The Handmaid’s Tale
1998 (1st pub 1985)
On moving in and out of the present action:
Frowning, she tears out three tokens and hands them to me.
[13 paragraphs of backstory and interior monologue]
I take the tokens from Rita’s outstretched hand. (10-11)
On truth (and the end of the story):
When I get out of here, if I’m ever able to set this down, in any form, even in the form of one voice to another, it will be a reconstruction then too, at yet another remove. It’s impossible to say a thing exactly the way it was, because what you say can never be exact, you always have to leave something out, there are too many parts, sides, crosscurrents, nuances; too many gestures, which could mean this or that, too many shapes which [sic] can never be fully described, too many flavors, in the air or on the tongue, half-colors, too many. (134)
On seeing the big picture:
What I need is perspective. The illusion of depth, created by a frame, the arrangement of shapes on a flat surface. Perspective is necessary. Otherwise there are only two dimensions. Otherwise you live with your face squashed against a wall, everything a huge foreground, of details, close-ups, hairs, the weave of the bed sheet, the molecules of the face. Your own skin like a map, a diagram of futility, crisscrossed with tiny roads that lead nowhere. Otherwise you live in the moment. Which is not where I want to be. (143)
With that man [the man you loved] you wanted it to work, to work out. Working out was also something you did to keep your body in shape, for the man. If you worked out enough, maybe the man would too. Maybe you would be able to work it out together, as if the two of you were a puzzle that could be solved; otherwise, one of you, most likely the man, would go wandering off on a trajectory of his own, taking his addictive body with him and leaving you with bad withdrawal, which you could counteract by exercise. (226-227)
I’ve been thinking a lot about this book lately.
Hey Kathy! I’d love to know why.
For more on relevance to today: http://www.rhrealitycheck.org/blog/2011/04/08/theres-little-balm-comparing-ourselves-gilead
“But in the novel, the advent of this cataclysmic change was more subtle and slow than one might think. Atwood’s conflicted narrator, Offred, acknowledges that fact, explaining before the final takeover things were getting worse and worse for women–but the well-off among them were ignoring it: ‘Nothing changes instantaneously: in a gradually heating bathtub you’d be boiled to death before you knew it.'”
And there’s this–from a novel written in 1985: “It was after the catastrophe, when they shot the president and machine-gunned the Congress and the army declared a state of emergency. They blamed it on the Islamic fanatics at the time…. That was when they suspended the Constitution. They said it would be temporary…. There wasn’t even an enemy you could put your finger on.” (174)
The link and the passages you posted in your reply explain why I’ve been thinking about The Handmaid’s Tale. I can’t say it better than that.
Such a classic. truly the first book I read that made me want to be a writer. The things she does with language and character in this book were so inspirational. I remember reading it and thinking “You can do that?” about the language. And then thinking, well if you can do that, I want to write too.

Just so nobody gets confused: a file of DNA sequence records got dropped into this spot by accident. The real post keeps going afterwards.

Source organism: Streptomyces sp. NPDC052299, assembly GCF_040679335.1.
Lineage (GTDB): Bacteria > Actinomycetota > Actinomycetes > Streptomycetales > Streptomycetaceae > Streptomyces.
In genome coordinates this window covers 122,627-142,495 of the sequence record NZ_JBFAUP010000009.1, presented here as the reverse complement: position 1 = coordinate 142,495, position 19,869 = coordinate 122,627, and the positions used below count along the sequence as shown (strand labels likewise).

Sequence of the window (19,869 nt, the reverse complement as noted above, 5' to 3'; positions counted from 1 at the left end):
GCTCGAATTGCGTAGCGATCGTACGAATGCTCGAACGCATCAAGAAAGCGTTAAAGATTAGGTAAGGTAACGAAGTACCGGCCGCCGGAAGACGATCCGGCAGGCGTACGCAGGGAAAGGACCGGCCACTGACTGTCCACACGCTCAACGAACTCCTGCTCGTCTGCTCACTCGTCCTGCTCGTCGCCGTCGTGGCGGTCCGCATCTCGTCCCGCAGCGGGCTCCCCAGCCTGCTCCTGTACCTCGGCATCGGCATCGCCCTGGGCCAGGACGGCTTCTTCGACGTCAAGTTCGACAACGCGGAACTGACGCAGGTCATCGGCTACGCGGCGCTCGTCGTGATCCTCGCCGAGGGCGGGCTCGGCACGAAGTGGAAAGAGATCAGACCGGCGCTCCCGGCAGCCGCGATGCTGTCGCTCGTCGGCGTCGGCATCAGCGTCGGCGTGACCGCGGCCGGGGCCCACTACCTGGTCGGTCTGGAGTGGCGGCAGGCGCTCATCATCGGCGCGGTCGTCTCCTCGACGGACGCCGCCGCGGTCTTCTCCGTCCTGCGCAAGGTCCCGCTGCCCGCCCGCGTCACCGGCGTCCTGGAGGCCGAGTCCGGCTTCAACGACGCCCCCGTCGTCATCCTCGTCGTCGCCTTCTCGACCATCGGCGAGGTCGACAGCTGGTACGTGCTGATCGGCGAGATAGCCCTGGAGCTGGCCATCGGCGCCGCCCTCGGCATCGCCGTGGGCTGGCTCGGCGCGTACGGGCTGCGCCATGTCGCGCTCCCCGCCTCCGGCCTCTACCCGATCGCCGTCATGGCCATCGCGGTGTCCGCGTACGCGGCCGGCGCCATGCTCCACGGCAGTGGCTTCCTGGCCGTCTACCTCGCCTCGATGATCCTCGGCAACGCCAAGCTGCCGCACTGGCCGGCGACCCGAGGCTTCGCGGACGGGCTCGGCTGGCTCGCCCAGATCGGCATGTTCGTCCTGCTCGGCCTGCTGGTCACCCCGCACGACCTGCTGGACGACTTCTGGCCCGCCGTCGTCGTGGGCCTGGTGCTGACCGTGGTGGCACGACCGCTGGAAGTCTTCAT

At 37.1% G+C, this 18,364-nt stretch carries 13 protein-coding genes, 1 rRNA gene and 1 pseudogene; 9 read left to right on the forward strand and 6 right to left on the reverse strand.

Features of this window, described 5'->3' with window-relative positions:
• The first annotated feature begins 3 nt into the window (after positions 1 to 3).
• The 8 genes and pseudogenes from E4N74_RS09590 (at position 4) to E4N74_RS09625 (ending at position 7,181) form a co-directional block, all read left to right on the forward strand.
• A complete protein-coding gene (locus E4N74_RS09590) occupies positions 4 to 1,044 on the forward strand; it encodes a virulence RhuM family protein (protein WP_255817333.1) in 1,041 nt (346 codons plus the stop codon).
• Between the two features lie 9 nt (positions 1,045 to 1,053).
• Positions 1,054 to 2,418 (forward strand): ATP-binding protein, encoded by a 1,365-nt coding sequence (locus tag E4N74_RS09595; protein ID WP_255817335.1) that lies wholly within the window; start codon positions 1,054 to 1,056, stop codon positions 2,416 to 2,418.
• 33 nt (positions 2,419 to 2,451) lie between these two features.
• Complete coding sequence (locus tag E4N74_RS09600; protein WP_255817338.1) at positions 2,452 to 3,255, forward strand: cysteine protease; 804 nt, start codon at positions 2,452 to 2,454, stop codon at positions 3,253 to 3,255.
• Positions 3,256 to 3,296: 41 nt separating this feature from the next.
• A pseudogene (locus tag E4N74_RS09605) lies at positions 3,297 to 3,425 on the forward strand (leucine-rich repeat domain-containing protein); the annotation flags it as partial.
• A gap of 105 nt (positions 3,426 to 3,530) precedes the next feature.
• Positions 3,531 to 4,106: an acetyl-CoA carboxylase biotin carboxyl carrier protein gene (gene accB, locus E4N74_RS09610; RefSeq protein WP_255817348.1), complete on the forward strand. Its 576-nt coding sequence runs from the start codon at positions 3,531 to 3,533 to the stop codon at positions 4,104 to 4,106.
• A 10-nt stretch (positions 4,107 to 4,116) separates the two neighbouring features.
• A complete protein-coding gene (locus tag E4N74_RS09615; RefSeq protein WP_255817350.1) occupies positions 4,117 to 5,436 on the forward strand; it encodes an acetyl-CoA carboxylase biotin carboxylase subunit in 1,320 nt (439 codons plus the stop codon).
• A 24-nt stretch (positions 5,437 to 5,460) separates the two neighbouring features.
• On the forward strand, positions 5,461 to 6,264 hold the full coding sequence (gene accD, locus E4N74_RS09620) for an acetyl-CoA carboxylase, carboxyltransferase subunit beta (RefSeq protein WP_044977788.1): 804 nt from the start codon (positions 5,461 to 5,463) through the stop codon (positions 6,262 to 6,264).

Hey Barb! I agree about what she does with language and character–amazing. But I missed all that the first time I read it. So happy I picked it up again.
Wonderful excerpts from one of my favorite books. I often worry about those transitions from present tense to backstory and back, especially when writing for teens. It is easier when writing in the present tense first person.
Hi again Sarah! Fun to hear this is one of your favorite books : )
I love how you narrow in on your reading, sharp and close. It inspires me to get cracking on my novel. I bet I know how you are spending your days, these days.
Thanks, Jodi! Yes, get cracking : )
I, too, have been thinking about this book a lot lately. It has haunted me as an all-time-scary-book since I first read it in the 80s. For years I refused to use a debit card; now I have my very own red plastic card that can be shut down on someone else’s whim. And the tale becomes more prescient every day. I remain an Atwood fan. She is funny and irreverent and brilliant. I heard her speak at Emory a few years ago. And I always enjoy my visits to your site.
Anne, sorry to be so long in replying. And to such a good comment that sent me back to the book to find the line I’d underlined about paper money and plastic cards: “You had to take those pieces of paper with you when you went shopping, though by the time I was nine or ten most people used plastic cards.” Eerie, eerie.
Thanks for ALL your visits and your kind words.
Brilliant choice of book to discuss, I am re-reading Moral Disorder at the moment. I am fascinated about how Atwood manages to hold together the childhood and the adulthood of her characters, a pendulum swinging between these two worlds. Her portrayals of adolescence often send shivers down my spine, tingles of remembrance.
Susanna, I love your observation of Atwood’s ability to hold together the childhood and adulthood of a character. And what a great image–a pendulum swinging between the two worlds. I haven’t read Moral Disorder yet. How interesting that we were both re-reading an Atwood book at the same time.